No astrology here please: BU to govt

No astrology here please: BU to govt

That move was aborted following a huge uproar. The stars clearly were not with Joshi.
Likewise, rationalists in Bangalore University’s science faculty have thwarted plans of the State BJP government to introduce astrology as a course at both the undergraduate and post-graduate levels.

The heads of all science disciplines in the university unanimously rejected the government’s plan to begin “Jyotish Shastra” as a science, citing it as an “obscurantist and unscientific move”. The decision to reject the proposal was taken at a meeting of the faculty on January 6. The Yeddyurappa government’s academic horoscope now reads: stars in retrograde.

Mooted by a former Cabinet minister, the government’s proposal to start astrology as a science course was introduced last year and was recommended for all central varsities in the state.

Sources at the department said the faculty of different departments objected to the proposal on the ground that astrology as a subject was a non-science and had not undergone enough scientific scrutiny.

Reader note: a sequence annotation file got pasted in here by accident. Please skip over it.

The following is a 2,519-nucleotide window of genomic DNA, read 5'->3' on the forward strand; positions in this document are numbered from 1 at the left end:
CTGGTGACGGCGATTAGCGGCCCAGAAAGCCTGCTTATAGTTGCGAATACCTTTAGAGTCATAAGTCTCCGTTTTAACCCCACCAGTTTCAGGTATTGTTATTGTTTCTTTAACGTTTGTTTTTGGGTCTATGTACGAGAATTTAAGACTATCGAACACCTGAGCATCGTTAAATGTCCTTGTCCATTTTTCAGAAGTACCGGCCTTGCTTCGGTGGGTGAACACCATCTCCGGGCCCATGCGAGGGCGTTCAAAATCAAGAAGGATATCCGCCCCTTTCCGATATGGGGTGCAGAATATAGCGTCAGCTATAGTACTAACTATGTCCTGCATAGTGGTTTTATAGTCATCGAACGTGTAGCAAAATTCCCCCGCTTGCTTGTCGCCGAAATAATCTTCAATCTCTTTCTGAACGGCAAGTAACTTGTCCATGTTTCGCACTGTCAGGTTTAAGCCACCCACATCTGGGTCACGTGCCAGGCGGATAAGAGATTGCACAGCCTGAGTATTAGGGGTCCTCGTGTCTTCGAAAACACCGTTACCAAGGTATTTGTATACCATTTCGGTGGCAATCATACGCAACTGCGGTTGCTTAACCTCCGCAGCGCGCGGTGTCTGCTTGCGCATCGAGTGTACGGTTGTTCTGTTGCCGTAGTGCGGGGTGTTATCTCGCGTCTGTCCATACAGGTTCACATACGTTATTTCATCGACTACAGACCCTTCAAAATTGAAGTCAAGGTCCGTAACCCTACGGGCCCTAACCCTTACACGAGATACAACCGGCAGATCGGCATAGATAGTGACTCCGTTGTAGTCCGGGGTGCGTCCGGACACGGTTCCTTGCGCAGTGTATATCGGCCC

The faculty’s approval is statutory under the Karnataka State Universities Act 2000 and is critical in introducing new courses. Only after a course is ratified by the faculty can it be presented to the University Syndicate or, for that matter, the Academic Council for approval.

The State Government’s plan is reminiscent of Joshi’s passionate move to introduce “Jyotir Vigyan” or Vedic Astrology as an under-graduate and post-graduate course. That could happen after a UGC committee recommended introducing it as part of the BJP-led NDA government’s decision to revive “ancient science”.

When scientists and academics scoffed at Joshi’s pursuit of the stars and the cosmos and beyond, the proposal was given a quite burial. Joshi’s bid to create generations of star gazers and soothsayers was soundly and predictably  thwarted.
Now, as if trying to send across a no-nonsense message to the State Government, Bangalore University’s science faculty ratified introducing six new courses, including a Bachelor of Science programme, to promote pure science.
DH News Service

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